Duanwu Festival(端午節) also known as Chinese Dumpling Festival. Duanwu Festival is traditionally celebrated on the fifth day of the fifth month on the Chinese lunar calendar.This year, it is officially celebrated on June 16, 2010.
Duanwu commemorates the life and death of the famous Chinese scholar Qu Yuan, he was a loyal minister that served the King of Chu during the Warring States Period in 3 centuries BC. Initially, his sovereign favored Qu Yuan, but over time, his wisdom and erudite ways antagonized the other court officials. And then he was Trumped up a charge of conspiracy, and ejected by his sovereign. During the exile, Qu Yuan made many poems to express his anger and sorrow of his sovereign and people.
In the year 278 B.C., at the age of 37, Qu Yuan drowned himself in the Milo River. He clasped a heavy stone to his chest and leaped into the water. Knowing that Qu Yuan was a righteous man, the people of Chu rushed to the river to try to save him. The people desperately searched the waters in their boats looking for Qu Yuan, but they were unsuccessful in their attempt to rescue him. Every year the Dragon Boat Festival is celebrated to commemorate this attempt at rescuing Qu Yuan.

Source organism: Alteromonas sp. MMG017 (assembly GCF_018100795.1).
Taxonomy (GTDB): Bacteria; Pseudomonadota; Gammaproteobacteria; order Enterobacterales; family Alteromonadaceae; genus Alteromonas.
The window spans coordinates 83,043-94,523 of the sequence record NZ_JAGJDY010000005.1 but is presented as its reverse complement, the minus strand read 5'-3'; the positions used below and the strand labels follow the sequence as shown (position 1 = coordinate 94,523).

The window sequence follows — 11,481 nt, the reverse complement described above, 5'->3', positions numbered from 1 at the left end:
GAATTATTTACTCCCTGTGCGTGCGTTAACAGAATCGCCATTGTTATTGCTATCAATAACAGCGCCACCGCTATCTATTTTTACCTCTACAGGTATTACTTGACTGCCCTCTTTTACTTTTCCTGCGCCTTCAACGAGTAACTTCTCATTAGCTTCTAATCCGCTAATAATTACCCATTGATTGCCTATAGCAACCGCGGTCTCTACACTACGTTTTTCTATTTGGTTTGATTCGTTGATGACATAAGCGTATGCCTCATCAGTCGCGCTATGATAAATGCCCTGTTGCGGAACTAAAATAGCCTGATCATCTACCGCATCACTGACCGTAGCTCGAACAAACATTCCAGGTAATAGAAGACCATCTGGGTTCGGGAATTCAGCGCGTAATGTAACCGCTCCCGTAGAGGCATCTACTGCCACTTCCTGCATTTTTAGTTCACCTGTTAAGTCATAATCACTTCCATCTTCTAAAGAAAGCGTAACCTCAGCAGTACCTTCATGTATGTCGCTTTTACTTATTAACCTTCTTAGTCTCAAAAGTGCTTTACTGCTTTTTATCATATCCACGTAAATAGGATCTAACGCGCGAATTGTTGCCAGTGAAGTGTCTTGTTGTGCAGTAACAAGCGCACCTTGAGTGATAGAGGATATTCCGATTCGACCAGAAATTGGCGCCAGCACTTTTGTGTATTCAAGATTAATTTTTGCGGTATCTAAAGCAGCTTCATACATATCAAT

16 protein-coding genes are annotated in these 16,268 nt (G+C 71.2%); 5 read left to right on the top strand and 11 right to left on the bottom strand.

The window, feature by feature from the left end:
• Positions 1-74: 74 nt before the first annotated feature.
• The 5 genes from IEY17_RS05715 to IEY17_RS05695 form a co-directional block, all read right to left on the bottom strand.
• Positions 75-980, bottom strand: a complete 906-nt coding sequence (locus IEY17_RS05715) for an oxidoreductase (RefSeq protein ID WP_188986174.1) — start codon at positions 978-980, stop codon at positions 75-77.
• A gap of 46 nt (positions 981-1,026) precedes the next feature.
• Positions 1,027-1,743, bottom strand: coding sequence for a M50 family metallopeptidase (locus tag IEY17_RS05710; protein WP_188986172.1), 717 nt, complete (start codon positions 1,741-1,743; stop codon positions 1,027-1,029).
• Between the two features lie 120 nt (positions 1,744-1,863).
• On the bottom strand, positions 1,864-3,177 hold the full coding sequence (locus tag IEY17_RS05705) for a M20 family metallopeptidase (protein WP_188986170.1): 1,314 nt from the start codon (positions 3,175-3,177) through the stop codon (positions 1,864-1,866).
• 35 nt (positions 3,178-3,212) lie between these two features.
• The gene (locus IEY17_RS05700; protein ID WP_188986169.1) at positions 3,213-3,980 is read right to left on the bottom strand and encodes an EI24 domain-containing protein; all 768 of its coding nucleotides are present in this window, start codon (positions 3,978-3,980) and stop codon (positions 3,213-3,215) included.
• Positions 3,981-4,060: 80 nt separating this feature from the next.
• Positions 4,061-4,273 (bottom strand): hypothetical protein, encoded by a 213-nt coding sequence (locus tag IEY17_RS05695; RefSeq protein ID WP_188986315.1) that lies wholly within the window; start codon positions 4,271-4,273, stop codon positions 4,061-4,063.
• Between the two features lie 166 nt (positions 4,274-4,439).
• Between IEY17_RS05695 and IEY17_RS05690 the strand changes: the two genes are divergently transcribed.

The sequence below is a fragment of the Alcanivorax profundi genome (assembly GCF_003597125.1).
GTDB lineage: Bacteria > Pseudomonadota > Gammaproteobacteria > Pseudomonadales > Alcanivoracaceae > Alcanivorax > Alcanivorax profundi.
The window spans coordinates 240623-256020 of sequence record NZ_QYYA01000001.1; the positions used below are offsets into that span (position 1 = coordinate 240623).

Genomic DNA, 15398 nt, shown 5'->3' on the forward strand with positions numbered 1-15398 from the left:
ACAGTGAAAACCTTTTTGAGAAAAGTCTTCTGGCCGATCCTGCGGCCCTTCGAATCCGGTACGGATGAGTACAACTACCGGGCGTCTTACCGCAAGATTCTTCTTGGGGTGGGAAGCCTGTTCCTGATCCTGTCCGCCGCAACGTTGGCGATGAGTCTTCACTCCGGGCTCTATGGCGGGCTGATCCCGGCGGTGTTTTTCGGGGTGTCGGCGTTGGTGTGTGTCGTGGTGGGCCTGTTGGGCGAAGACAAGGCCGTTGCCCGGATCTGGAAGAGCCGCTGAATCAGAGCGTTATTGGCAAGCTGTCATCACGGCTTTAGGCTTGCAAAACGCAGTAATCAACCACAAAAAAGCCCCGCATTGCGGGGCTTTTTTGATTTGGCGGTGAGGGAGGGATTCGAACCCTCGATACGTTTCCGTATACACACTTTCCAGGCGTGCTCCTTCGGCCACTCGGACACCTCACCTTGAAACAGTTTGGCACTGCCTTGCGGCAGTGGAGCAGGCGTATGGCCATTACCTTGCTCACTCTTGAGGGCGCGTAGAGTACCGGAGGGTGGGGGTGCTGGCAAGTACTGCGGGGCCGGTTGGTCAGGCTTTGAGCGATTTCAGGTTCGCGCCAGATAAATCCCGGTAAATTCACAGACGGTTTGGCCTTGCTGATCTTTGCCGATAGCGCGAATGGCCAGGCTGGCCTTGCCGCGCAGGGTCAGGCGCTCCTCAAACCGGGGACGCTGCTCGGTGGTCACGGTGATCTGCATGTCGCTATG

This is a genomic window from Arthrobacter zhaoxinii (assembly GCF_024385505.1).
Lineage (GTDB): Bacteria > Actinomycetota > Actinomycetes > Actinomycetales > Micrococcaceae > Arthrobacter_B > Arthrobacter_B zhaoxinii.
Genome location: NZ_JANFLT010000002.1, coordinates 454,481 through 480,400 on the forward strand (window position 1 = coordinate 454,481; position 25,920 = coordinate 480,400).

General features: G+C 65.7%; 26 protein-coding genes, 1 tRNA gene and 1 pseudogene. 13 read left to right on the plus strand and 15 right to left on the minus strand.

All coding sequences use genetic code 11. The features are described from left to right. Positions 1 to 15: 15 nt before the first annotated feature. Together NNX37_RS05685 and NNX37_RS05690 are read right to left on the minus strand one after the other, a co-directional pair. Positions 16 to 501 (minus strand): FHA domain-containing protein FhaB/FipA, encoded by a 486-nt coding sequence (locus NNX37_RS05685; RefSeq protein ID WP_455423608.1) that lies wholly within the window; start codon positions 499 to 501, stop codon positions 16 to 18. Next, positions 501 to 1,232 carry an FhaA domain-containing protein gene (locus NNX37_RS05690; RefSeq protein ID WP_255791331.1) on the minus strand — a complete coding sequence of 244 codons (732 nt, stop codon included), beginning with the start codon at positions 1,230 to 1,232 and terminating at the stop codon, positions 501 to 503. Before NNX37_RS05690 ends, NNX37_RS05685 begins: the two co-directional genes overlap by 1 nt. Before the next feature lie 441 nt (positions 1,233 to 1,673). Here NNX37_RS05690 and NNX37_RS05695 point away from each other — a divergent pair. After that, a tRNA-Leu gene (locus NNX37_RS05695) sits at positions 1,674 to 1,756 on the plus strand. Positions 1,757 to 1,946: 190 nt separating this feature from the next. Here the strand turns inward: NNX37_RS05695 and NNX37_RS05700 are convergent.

When it was known that Qu Yuan had been lost forever, the local people began the tradition of throwing sacrificial cooked rice into the river for their lost hero. However, a local fisherman had a dream that Qu Yuan did not get any of the cooked rice that was thrown into the river in his honor. Instead, it was the fish in the river that had eaten the rice. And so, the locals decided to make zongzi to sink into the river in the hopes that it would reach Qu Yuan’s body. The following year, the tradition of wrapping the rice in bamboo leaves to make zongzi began.
There is also another version of the story. When it was known that Qu Yuan had been lost to the river, the local fisherman had a dream that the fish in the river were eating Qu Yuan’s body. The local people came up with the idea that if the fish in the river were not hungry, then they would not eat Qu Yuan’s body. People thus began throwing zongzi into the river to feed the fish in hope that Qu Yuan’s body would be spared.
Three of the most widespread activities for Duanwu Festival are eating (and preparing) zongzi, drinking realgar wine, and racing dragon boats.
Other common activities include hanging up icons of Zhong Kui (a mythic guardian figure), hanging mugwort and calamus, taking long walks, and wearing perfumed medicine bags. Other traditional activities include a game of making an egg stand at noon, and writing spells. All of these activities, together with the drinking of realgar wine, were regarded by the ancients as effective in preventing disease or evil and promoting health and well-being.
In the early years of the Republic of China period, Duanwu was also celebrated as “Poets’ Day,” due to Qu Yuan’s status as China’s first poet of well renown. zongzi are no longer thrown into rivers, but people still eat them as a holiday tradition and testament to Qu Yuan’s self-determination.